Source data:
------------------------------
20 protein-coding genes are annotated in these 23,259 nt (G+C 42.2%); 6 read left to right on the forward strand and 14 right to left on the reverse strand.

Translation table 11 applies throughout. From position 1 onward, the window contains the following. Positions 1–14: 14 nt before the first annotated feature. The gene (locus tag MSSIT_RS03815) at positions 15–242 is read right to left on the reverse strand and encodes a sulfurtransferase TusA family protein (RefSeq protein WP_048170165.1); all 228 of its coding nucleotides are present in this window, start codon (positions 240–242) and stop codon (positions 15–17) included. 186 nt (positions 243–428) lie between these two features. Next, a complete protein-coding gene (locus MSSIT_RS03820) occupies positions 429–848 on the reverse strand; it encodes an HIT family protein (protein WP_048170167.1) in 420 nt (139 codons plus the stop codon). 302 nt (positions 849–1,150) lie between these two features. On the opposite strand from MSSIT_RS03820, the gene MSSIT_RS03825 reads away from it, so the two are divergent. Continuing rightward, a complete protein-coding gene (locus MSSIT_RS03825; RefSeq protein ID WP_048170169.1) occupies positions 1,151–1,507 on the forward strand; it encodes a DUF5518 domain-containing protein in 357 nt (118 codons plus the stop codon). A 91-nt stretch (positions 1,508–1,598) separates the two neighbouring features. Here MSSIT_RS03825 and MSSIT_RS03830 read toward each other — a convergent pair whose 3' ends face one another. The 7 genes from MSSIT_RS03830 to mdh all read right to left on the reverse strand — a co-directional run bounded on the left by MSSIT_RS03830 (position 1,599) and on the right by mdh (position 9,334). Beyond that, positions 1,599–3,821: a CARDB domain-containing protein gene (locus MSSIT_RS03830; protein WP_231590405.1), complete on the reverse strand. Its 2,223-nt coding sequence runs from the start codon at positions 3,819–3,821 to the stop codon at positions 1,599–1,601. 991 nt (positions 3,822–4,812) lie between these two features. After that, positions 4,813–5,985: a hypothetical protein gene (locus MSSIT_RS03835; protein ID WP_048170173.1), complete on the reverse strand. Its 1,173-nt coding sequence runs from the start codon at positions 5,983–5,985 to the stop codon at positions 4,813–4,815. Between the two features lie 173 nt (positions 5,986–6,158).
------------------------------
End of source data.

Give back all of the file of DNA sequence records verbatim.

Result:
20 protein-coding genes are annotated in these 23,259 nt (G+C 42.2%); 6 read left to right on the forward strand and 14 right to left on the reverse strand.

Translation table 11 applies throughout. From position 1 onward, the window contains the following. Positions 1–14: 14 nt before the first annotated feature. The gene (locus tag MSSIT_RS03815) at positions 15–242 is read right to left on the reverse strand and encodes a sulfurtransferase TusA family protein (RefSeq protein WP_048170165.1); all 228 of its coding nucleotides are present in this window, start codon (positions 240–242) and stop codon (positions 15–17) included. 186 nt (positions 243–428) lie between these two features. Next, a complete protein-coding gene (locus MSSIT_RS03820) occupies positions 429–848 on the reverse strand; it encodes an HIT family protein (protein WP_048170167.1) in 420 nt (139 codons plus the stop codon). 302 nt (positions 849–1,150) lie between these two features. On the opposite strand from MSSIT_RS03820, the gene MSSIT_RS03825 reads away from it, so the two are divergent. Continuing rightward, a complete protein-coding gene (locus MSSIT_RS03825; RefSeq protein ID WP_048170169.1) occupies positions 1,151–1,507 on the forward strand; it encodes a DUF5518 domain-containing protein in 357 nt (118 codons plus the stop codon). A 91-nt stretch (positions 1,508–1,598) separates the two neighbouring features. Here MSSIT_RS03825 and MSSIT_RS03830 read toward each other — a convergent pair whose 3' ends face one another. The 7 genes from MSSIT_RS03830 to mdh all read right to left on the reverse strand — a co-directional run bounded on the left by MSSIT_RS03830 (position 1,599) and on the right by mdh (position 9,334). Beyond that, positions 1,599–3,821: a CARDB domain-containing protein gene (locus MSSIT_RS03830; protein WP_231590405.1), complete on the reverse strand. Its 2,223-nt coding sequence runs from the start codon at positions 3,819–3,821 to the stop codon at positions 1,599–1,601. 991 nt (positions 3,822–4,812) lie between these two features. After that, positions 4,813–5,985: a hypothetical protein gene (locus MSSIT_RS03835; protein ID WP_048170173.1), complete on the reverse strand. Its 1,173-nt coding sequence runs from the start codon at positions 5,983–5,985 to the stop codon at positions 4,813–4,815. Between the two features lie 173 nt (positions 5,986–6,158).